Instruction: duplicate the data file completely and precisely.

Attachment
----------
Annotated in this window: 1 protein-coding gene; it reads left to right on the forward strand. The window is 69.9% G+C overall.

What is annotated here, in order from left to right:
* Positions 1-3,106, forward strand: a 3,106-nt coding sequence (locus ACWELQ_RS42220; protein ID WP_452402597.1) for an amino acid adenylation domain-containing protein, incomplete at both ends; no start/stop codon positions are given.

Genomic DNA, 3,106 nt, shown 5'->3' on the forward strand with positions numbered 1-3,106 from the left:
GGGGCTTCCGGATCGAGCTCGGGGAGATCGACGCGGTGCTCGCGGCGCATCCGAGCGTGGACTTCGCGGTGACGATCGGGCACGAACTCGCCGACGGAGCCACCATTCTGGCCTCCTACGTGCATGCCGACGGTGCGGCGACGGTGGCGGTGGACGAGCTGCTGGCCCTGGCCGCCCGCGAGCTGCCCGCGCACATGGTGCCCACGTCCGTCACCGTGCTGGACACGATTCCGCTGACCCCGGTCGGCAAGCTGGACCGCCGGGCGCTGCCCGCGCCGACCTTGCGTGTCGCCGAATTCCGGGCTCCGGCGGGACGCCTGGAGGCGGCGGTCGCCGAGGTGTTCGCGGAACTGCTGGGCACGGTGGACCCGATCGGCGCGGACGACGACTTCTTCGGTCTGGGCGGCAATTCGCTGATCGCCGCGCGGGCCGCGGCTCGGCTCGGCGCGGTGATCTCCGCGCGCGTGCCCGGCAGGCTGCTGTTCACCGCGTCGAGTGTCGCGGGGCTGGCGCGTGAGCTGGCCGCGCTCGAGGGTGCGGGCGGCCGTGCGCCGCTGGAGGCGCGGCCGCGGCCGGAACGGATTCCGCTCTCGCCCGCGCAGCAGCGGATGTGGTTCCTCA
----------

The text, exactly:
Annotated in this window: 1 protein-coding gene; it reads left to right on the forward strand. The window is 69.9% G+C overall.

What is annotated here, in order from left to right:
* Positions 1-3,106, forward strand: a 3,106-nt coding sequence (locus ACWELQ_RS42220; protein ID WP_452402597.1) for an amino acid adenylation domain-containing protein, incomplete at both ends; no start/stop codon positions are given.

Genomic DNA, 3,106 nt, shown 5'->3' on the forward strand with positions numbered 1-3,106 from the left:
GGGGCTTCCGGATCGAGCTCGGGGAGATCGACGCGGTGCTCGCGGCGCATCCGAGCGTGGACTTCGCGGTGACGATCGGGCACGAACTCGCCGACGGAGCCACCATTCTGGCCTCCTACGTGCATGCCGACGGTGCGGCGACGGTGGCGGTGGACGAGCTGCTGGCCCTGGCCGCCCGCGAGCTGCCCGCGCACATGGTGCCCACGTCCGTCACCGTGCTGGACACGATTCCGCTGACCCCGGTCGGCAAGCTGGACCGCCGGGCGCTGCCCGCGCCGACCTTGCGTGTCGCCGAATTCCGGGCTCCGGCGGGACGCCTGGAGGCGGCGGTCGCCGAGGTGTTCGCGGAACTGCTGGGCACGGTGGACCCGATCGGCGCGGACGACGACTTCTTCGGTCTGGGCGGCAATTCGCTGATCGCCGCGCGGGCCGCGGCTCGGCTCGGCGCGGTGATCTCCGCGCGCGTGCCCGGCAGGCTGCTGTTCACCGCGTCGAGTGTCGCGGGGCTGGCGCGTGAGCTGGCCGCGCTCGAGGGTGCGGGCGGCCGTGCGCCGCTGGAGGCGCGGCCGCGGCCGGAACGGATTCCGCTCTCGCCCGCGCAGCAGCGGATGTGGTTCCTCA